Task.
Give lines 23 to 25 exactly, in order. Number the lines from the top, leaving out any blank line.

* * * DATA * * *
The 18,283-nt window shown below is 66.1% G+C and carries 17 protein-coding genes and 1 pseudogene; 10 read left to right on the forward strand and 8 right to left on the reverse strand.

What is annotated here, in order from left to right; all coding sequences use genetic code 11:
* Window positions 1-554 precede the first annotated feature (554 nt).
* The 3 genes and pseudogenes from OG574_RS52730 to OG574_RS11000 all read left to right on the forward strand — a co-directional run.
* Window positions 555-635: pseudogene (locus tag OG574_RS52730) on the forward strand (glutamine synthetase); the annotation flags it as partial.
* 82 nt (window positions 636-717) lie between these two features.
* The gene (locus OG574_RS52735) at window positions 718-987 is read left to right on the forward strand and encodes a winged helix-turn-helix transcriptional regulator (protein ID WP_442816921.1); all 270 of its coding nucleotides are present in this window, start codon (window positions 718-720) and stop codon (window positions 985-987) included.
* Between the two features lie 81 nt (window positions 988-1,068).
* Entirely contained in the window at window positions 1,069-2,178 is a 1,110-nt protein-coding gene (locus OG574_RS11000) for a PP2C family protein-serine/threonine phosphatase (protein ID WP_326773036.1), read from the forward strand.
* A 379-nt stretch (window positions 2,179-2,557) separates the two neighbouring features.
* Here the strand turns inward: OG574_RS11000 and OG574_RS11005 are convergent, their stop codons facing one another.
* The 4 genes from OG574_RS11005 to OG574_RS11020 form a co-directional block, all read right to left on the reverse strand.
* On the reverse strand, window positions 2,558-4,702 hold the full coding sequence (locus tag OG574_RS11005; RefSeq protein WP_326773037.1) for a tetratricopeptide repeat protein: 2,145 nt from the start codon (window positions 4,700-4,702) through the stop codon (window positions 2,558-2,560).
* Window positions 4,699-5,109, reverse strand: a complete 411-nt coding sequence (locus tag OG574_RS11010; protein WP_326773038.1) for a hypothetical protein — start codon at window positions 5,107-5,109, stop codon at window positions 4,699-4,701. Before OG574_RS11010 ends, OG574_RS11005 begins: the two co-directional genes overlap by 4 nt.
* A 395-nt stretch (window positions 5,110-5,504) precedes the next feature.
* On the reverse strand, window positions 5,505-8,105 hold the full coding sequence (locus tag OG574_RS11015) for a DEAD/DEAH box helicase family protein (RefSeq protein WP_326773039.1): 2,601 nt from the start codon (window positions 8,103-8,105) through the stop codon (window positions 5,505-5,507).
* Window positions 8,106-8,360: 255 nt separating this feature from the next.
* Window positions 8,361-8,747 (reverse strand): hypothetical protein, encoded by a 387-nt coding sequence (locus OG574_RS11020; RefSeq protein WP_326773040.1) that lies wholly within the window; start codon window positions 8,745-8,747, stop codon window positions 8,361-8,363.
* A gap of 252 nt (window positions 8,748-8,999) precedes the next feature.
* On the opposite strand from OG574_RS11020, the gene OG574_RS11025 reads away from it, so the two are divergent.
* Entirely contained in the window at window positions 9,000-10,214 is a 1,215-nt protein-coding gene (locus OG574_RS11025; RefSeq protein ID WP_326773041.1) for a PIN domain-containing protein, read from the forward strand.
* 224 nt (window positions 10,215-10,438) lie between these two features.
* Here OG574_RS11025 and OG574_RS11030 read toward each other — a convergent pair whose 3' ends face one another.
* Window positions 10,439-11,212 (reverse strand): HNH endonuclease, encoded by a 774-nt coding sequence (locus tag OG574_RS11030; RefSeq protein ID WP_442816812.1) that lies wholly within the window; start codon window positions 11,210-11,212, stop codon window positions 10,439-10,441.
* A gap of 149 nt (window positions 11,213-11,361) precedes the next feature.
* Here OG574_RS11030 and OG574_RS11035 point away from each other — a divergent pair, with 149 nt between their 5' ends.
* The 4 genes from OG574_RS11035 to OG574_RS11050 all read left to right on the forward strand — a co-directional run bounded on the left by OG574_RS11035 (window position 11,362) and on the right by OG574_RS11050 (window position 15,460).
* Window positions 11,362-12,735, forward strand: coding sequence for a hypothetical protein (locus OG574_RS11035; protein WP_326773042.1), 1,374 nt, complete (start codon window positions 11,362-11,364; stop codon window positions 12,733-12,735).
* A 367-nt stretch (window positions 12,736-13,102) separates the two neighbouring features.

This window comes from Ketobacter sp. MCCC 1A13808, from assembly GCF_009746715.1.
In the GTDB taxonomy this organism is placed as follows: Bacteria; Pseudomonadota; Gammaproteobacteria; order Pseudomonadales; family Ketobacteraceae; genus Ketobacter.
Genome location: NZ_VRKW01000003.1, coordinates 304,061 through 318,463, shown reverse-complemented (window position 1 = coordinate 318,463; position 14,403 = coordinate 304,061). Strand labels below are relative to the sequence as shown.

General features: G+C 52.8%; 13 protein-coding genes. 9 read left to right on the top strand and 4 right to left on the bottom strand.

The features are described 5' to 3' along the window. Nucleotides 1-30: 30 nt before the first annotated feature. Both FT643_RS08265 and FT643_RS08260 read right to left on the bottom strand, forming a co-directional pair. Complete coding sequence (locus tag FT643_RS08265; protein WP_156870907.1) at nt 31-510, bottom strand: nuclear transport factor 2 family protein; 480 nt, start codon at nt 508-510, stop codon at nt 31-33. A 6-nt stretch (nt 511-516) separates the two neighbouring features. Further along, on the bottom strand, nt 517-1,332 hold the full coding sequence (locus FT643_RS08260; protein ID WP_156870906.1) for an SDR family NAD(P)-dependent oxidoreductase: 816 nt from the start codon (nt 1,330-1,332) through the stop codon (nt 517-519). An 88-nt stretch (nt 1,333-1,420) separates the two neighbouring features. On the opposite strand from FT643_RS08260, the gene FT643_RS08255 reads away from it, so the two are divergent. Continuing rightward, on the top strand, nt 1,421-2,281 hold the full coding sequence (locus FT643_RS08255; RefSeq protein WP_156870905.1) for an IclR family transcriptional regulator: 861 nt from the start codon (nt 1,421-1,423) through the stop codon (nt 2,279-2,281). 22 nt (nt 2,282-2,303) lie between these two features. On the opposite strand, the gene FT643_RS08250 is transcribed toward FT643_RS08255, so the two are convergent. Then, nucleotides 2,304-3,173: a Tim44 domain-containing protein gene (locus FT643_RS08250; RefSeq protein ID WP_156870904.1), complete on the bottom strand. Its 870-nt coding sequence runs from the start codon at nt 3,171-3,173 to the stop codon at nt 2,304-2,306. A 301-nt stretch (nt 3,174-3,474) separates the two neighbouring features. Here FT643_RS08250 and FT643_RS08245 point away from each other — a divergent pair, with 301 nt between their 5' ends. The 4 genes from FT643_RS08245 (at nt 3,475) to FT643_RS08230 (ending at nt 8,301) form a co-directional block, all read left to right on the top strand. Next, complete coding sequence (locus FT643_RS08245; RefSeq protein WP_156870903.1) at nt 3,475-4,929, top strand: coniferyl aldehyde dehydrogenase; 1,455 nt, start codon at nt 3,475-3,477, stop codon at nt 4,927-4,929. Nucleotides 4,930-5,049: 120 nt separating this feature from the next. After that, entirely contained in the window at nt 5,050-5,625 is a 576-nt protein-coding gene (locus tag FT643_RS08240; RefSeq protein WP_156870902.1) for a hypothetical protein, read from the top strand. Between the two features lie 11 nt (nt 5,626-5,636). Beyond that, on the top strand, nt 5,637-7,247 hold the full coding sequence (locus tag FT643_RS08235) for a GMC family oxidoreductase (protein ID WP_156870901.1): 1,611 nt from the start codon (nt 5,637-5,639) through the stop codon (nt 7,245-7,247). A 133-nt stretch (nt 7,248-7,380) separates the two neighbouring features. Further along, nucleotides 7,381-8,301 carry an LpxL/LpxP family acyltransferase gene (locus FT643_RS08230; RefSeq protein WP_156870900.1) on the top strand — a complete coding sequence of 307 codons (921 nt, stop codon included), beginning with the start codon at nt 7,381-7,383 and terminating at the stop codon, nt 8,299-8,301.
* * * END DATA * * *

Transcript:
* Here OG574_RS11025 and OG574_RS11030 read toward each other — a convergent pair whose 3' ends face one another.
* Window positions 10,439-11,212 (reverse strand): HNH endonuclease, encoded by a 774-nt coding sequence (locus tag OG574_RS11030; RefSeq protein ID WP_442816812.1) that lies wholly within the window; start codon window positions 11,210-11,212, stop codon window positions 10,439-10,441.
* A gap of 149 nt (window positions 11,213-11,361) precedes the next feature.